One of the primary advantages of classifying patients before determining resource consumption as shown in the calculation process above is that the inefficiency of each individual hospital will have less influence on the determination of the index since the weight for each group of patients is based upon the national average instead of a hospital average.
Although Medicare DRGs do not differentiate patients' severity gradients in detail, Medicare DRG CMI has been shown to be able to approximate hospital severity level to a satisfactory degree. For instance, a study conducted in Philadelphia to estimate hospital inefficiency indicated that the addition of the Medicare DRG CMI reduced estimated inefficiency by more than 50% and the incremental effect of a severity of illness variable to an equation with CMI was very small. It was relatively easy for researchers in the US to account for severity from a resource consumption perspective by using Medicare DRG CMI. However, for healthcare researchers around the world who did not have a readymade CMI at hand, the search for a valid substitute has always been a painstaking process. However, the idea of CMI as a resource consumption and severity adjustment standard does not belong exclusively to DRG-like systems. So long as patients can be classified to a certain extent, one can derive a CMI specific to that pertinent classification method.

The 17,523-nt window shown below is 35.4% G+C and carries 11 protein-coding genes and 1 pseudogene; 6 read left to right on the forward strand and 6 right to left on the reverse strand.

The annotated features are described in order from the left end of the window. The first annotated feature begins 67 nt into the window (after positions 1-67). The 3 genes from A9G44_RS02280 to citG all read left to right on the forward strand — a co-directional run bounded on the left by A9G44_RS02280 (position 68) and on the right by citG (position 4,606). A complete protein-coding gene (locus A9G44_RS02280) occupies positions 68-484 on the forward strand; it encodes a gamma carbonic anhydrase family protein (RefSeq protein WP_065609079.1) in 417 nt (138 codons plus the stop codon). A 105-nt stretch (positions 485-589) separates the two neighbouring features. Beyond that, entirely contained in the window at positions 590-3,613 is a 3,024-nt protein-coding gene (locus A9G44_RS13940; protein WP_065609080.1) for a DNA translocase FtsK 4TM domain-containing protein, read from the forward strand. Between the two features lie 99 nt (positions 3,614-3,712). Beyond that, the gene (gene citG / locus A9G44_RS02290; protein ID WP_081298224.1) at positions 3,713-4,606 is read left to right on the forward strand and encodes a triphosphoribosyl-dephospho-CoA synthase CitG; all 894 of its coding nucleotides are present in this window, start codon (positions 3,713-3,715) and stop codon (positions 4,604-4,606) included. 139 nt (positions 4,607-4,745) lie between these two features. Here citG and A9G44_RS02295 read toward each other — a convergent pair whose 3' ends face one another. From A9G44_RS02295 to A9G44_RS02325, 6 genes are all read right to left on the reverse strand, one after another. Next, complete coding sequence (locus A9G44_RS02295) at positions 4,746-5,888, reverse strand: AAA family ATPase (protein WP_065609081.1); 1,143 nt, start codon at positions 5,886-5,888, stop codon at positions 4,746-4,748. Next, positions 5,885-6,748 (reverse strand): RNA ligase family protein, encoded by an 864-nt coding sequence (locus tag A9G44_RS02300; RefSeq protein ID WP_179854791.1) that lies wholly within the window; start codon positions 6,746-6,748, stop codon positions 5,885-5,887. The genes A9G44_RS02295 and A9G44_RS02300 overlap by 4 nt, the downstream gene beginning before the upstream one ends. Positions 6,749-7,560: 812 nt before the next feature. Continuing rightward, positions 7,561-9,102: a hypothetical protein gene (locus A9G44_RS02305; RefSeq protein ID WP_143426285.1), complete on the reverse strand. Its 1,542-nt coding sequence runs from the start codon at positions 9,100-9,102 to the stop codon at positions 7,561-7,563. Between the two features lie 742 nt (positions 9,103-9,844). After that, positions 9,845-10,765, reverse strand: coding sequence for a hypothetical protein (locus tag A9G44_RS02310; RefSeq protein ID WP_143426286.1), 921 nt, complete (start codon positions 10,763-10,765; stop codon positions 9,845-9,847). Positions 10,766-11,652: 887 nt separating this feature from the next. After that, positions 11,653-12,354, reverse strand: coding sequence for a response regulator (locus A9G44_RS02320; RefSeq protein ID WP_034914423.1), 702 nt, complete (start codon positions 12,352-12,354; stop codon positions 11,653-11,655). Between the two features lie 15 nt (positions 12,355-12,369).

For the purpose of patient classification, the diagnosis is always the starting point. The standard diagnostic lexicon originated from the International Classification of Diseases (ICD) code, which is applied worldwide. Although the ICD does not take severity of illness or resource consumption into consideration in classifying patients, if averaging based upon classification can diminish the variation of treatment patterns, one should be able to apply the ICD to derive the CMI as well. That is to say, we should be able to compute ICD-specific CMIs in a hospital population if the mathematical algorithm is determined and manageable within our computer's computing power. The Medicare DRGs were originally derived by reducing the ICD codes to smaller subsets, and weighted the patients in each subset by cost. Therefore, we can reasonably expect correlations between ICD CMI and DRG CMI to a certain degree.
The research objective of our study is to ascertain the construct validity of CMIs derived from ICD in comparison with DRG CMI. Our hypothesis was CMI derived from the ICD classification should correlate with the Medicare DRG CMI to a certain degree that justifies the application of ICD based CMIs.